Very often, laser marking and engraving are used as synonyms, but they actually refer to two different processes. They both imprint an indelible mark on a material by means of a laser beam, but while the engraving vaporizes it, the marking dissolves it. The melted surface expands, creating grooves up to 80 µm deep, altering the roughness of the material and creating a black and white contrast, depending on the laser parameters used. Later, we will look more specifically into what the black and white color of the marking depends on.
The three steps by which marking takes effect
1. The laser beam hits the surface of the material (FIGURE 1). All laser marking or engraving methods have one thing in common: the laser beam is pulsed and releases energy at specific intervals. In one second, a 100 W laser releases 100,000 pulses. Each pulse contains 1 mJ of energy and can reach 10,000 W peak power.
To control the amount of energy emitted by the laser, you need to adjust its parameters. The most important parameters are speed and spacing, which determine the distance between pulses. The closer they are, the higher the concentration of energy.
With laser engraving, the pulses are much closer than with marking because marking requires less energy than engraving, so it is faster. Speed is precisely one of the decision-making parameters when it comes to choosing between one process and another.
2. The material absorbs the energy of the laser beam. The surface of the material reflects most of the laser pulse energy, while the rest is absorbed and converted into heat. For marking to be carried out, the material needs as much energy as it requires for melting, and therefore less energy than it would need to evaporate as in engraving.
As soon as the energy is transformed into heat, the temperature of the material increases until it reaches its melting point. At that point, the surface heats up and becomes malleable, allowing its shape to change.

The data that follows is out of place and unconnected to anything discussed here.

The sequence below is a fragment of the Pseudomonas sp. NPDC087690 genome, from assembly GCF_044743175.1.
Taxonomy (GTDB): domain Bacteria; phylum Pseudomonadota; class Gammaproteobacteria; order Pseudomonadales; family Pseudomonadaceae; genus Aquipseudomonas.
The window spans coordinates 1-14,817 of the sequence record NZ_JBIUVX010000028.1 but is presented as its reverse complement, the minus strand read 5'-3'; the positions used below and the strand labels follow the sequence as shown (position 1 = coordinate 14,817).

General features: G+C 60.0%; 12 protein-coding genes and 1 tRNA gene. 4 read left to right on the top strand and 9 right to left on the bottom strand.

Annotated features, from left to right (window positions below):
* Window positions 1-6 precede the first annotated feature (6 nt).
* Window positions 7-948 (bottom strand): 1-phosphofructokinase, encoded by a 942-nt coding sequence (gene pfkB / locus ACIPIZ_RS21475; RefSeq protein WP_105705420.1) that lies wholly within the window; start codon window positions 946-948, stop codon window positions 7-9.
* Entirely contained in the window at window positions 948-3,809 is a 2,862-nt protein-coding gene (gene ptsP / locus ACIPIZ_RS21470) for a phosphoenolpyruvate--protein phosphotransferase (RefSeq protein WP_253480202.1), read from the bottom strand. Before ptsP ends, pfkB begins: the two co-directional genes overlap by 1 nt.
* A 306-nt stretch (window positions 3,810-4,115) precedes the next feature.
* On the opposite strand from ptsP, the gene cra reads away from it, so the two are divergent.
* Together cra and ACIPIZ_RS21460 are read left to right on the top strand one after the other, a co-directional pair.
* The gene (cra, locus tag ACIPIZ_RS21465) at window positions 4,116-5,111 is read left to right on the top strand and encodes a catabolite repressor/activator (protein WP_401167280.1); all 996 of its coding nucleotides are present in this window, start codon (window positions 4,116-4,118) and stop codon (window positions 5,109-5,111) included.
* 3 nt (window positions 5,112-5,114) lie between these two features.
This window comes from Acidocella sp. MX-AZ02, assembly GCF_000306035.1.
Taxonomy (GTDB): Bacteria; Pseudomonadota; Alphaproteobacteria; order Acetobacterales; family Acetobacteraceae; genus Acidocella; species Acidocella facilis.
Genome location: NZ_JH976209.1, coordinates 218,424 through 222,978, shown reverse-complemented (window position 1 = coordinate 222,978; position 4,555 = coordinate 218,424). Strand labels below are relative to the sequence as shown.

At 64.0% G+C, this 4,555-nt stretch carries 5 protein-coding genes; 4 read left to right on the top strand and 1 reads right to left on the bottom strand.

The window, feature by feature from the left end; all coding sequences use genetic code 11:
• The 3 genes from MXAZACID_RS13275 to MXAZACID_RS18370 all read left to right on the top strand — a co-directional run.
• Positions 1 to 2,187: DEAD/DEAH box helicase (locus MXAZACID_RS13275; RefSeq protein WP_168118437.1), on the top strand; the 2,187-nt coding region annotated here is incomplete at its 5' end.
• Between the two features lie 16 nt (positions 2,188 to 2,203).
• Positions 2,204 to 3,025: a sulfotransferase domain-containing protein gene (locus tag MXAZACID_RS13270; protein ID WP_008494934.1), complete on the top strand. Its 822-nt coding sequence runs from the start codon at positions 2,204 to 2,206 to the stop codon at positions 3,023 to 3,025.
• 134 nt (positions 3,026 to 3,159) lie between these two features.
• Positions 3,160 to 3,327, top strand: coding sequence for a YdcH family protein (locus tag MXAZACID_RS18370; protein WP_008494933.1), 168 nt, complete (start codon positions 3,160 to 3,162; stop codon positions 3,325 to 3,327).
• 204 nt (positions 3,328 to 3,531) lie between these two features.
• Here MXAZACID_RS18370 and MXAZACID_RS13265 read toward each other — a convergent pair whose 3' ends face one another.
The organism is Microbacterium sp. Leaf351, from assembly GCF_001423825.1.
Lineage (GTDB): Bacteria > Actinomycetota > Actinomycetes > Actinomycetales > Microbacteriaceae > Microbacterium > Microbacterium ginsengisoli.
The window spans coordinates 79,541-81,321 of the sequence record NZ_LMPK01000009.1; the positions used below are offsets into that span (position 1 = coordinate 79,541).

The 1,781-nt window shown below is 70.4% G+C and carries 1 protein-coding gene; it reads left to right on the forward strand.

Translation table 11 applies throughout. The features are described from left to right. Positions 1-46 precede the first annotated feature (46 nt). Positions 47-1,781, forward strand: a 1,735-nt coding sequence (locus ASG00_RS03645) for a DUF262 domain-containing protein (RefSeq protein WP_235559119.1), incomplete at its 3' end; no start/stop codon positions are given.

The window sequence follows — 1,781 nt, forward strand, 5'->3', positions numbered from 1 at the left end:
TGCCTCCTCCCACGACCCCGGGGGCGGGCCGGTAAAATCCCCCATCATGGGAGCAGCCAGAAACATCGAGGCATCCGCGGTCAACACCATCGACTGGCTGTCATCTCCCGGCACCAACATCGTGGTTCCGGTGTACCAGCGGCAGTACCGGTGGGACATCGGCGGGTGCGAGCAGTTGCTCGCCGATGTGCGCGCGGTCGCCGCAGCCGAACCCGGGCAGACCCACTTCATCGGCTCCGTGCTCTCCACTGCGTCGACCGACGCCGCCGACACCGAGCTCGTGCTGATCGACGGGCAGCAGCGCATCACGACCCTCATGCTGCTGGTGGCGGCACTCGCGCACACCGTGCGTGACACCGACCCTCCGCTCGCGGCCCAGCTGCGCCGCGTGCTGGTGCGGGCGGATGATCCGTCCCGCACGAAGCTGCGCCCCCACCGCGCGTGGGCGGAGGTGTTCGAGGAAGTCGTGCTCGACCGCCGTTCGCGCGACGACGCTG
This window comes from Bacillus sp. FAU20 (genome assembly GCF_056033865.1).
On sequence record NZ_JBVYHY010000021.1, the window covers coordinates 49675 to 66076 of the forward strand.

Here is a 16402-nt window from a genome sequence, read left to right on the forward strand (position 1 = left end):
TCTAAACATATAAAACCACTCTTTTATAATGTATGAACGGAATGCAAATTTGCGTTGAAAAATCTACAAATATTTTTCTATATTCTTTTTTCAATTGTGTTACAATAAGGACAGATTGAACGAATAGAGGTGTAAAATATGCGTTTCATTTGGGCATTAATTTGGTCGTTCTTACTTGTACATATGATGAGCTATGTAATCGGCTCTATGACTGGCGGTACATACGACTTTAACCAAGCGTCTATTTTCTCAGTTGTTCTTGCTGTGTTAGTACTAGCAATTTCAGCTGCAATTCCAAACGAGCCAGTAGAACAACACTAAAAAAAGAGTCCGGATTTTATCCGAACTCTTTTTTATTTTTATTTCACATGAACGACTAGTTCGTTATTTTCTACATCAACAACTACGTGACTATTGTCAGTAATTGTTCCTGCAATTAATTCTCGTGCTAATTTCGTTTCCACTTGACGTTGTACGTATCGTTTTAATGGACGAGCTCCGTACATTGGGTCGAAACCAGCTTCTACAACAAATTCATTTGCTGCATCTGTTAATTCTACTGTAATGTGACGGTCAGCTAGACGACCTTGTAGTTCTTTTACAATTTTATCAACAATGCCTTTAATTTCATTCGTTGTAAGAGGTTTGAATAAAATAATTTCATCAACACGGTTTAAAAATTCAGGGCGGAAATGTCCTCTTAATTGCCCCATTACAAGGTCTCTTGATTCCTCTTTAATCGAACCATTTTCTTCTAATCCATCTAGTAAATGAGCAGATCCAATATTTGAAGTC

For a solid-state laser emitting a wavelength of 1064 nm, aluminum absorbs ≈5% and steel more than ≈30%. From this last figure, one would think that it is therefore easier to mark steel, but this is not the case. We have to consider other physical properties, including the melting point of the materials (TABLE).
3. The localized surface expands and its roughness is altered. As the material melts and cools in milliseconds, localized changes occur on the surface. The surface roughness changes, creating the permanent marks that are the content of the marking—a code, a logo, or a graphic (FIGURE 2).
Color changes appear as a result of different patterns on the surface. For high-quality laser markings, white and black offer the best contrast where:
- Surface roughness causes light rays to be reflected at different angles (i.e., diffused reflections), so the surface appears white.
- Surface roughness causes light rays to become trapped (i.e., absorbed), so the surface appears black.
Laser engraving, on the other hand, vaporizes the material. The laser beam penetrates deeper into the surface and removes the upper layers by sublimating them, or rather through a direct transition from solid to gaseous state. This is because the laser hits localized areas with a high intensity of energy and therefore heat.
Choose whether to mark or to engrave
Now that we understand the difference between the two processes, let’s define what the main parameters that lead us to choose one over the other:
1. Marking resistance. Laser engraving penetrates the surface more deeply and is recommended for all those components that are at risk of wear due to the environmental conditions in which they will be set, or that are subjected to post-marking process surface treatments such as sandblasting, shot peening, e-coating, or heat treatments (FIGURE 3).
2. Speed. Marking is a process that takes less time than engraving, precisely because it penetrates the surface of the material less deeply. If the component is not subjected to particular stress, such as with home appliances, electronic, promotional and jewelry components, marking also guarantees speed mixed with the permanence of the result, which is superior to all related technologies (FIGURE 4).
3. The material and its compatibility. As already explained, while marking dissolves the material by modifying its roughness, engraving sublimates the material by creating grooves (FIGURE 5). To do this, the laser must be powerful enough to vaporize the material in a few milliseconds and the material to be marked must have an adequate sublimation temperature, so deep engraving is not always possible.
When laser engraving occurs, it is important that the laser marker is equipped with a suitable exhaust system. At LASIT, we use an exhaust fan specifically designed to maximize the level of protection of both the environment and the laser itself.
We now have a more precise picture of the parameters that lead us to recommend one process rather than the other process.